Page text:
Lewy body dementia can also affect the alertness levels of its victims, causing long periods of staring into space or daytime drowsiness. Eventually, the disease can progress to a Parkinson’s disease-like state, wherein the afflicted person has tremors, rigid muscles and slowed movements.
As with all Alzheimer’s, the cause is believed to be related to a clogged system. Protein deposits called Lewy bodies can develop in various regions of the brain, affecting nerve cells that control memory, thinking and motor control.
That causes the external symptoms, which include hallucinations (which can be visual, auditory, olfactory or tactile); movement disorders, including a shuffling gait; and body functions that go askew from normal function, featuring drops in blood pressure, affected pulse, digestive issues and sweating. As a result of the issues, locomotion may be affected, patients may experience dizziness, and bowel issues may become significant.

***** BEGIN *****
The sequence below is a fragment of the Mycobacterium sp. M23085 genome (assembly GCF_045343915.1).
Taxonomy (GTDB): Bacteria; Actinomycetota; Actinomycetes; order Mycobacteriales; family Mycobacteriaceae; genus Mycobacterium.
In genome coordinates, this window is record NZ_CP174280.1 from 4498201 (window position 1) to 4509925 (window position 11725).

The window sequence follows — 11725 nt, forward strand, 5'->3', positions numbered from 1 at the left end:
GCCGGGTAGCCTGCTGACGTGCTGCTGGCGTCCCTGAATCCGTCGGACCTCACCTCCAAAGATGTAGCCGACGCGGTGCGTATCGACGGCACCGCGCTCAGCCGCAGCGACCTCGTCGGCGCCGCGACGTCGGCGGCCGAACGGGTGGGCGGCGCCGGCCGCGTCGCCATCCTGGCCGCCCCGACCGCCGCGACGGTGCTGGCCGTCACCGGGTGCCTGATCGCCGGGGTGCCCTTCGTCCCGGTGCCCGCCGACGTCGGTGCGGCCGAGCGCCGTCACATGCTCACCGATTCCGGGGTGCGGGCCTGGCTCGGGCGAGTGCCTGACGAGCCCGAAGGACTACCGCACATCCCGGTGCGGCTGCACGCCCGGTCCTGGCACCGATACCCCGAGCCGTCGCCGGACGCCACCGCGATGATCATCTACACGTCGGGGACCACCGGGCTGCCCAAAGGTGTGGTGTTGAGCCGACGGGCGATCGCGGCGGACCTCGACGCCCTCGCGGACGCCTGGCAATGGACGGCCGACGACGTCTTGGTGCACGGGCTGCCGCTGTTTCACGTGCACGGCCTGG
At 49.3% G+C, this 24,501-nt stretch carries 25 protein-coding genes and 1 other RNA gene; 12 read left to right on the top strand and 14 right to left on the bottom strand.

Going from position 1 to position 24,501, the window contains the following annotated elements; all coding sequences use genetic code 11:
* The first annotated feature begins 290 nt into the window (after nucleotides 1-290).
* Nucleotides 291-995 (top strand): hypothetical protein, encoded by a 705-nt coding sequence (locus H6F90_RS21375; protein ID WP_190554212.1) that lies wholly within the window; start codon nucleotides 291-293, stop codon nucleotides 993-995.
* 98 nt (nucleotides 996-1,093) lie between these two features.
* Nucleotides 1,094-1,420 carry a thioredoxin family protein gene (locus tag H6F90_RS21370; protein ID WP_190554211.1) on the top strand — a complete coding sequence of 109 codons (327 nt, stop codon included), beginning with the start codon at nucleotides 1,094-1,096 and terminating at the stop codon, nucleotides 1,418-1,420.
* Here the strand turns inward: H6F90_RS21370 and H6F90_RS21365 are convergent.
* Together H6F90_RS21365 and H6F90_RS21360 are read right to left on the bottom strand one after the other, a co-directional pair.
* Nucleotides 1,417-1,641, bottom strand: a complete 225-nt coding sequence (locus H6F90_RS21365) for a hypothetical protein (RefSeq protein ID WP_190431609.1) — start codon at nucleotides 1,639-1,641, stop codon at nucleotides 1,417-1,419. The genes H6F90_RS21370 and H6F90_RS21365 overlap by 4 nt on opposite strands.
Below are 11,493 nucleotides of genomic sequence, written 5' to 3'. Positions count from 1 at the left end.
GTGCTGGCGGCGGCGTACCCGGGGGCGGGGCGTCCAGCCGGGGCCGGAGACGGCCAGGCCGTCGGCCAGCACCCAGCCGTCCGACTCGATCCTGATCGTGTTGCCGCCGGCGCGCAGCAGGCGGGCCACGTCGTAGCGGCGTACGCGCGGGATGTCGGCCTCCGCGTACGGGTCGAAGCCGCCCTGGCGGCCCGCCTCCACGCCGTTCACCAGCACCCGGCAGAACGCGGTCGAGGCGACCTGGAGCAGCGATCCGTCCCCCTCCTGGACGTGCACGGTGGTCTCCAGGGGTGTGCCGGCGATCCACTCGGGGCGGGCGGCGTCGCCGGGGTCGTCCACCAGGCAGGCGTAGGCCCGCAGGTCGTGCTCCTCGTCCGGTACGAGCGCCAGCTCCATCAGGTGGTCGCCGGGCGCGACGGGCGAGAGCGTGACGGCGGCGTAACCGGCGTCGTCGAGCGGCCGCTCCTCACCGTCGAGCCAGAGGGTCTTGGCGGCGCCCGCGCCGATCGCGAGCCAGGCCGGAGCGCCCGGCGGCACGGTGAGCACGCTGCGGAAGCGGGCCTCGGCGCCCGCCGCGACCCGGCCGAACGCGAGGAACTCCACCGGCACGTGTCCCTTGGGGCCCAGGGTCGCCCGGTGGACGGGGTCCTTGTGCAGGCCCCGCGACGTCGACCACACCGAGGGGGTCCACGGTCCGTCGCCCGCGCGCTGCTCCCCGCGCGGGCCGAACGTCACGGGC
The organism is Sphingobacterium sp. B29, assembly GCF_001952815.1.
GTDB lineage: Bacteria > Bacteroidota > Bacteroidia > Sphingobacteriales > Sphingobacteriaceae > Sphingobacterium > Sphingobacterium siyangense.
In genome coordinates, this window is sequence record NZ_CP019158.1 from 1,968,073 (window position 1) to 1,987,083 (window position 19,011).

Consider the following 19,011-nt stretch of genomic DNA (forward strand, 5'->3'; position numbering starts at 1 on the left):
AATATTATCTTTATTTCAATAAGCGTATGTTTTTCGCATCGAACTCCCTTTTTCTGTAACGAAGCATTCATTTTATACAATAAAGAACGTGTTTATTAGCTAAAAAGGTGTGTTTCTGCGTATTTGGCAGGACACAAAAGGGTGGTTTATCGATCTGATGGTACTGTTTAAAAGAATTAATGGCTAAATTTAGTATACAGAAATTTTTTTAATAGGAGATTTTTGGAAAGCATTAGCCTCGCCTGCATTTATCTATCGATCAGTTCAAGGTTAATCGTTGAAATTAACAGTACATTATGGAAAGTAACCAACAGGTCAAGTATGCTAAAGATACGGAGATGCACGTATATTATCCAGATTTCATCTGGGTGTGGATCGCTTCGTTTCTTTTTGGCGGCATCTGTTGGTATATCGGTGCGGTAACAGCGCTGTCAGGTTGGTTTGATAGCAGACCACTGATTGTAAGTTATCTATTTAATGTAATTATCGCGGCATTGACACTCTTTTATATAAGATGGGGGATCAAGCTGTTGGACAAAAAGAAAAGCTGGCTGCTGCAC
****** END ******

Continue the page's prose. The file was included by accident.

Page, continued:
In addition, the Lewy Body Dementia patient may have sleep issues, with the disorder causing the patient to act out their dreams in their sleep; and cognitive issues, including confusion and memory loss. Speech may also be disorganized in the latter stages of the disease.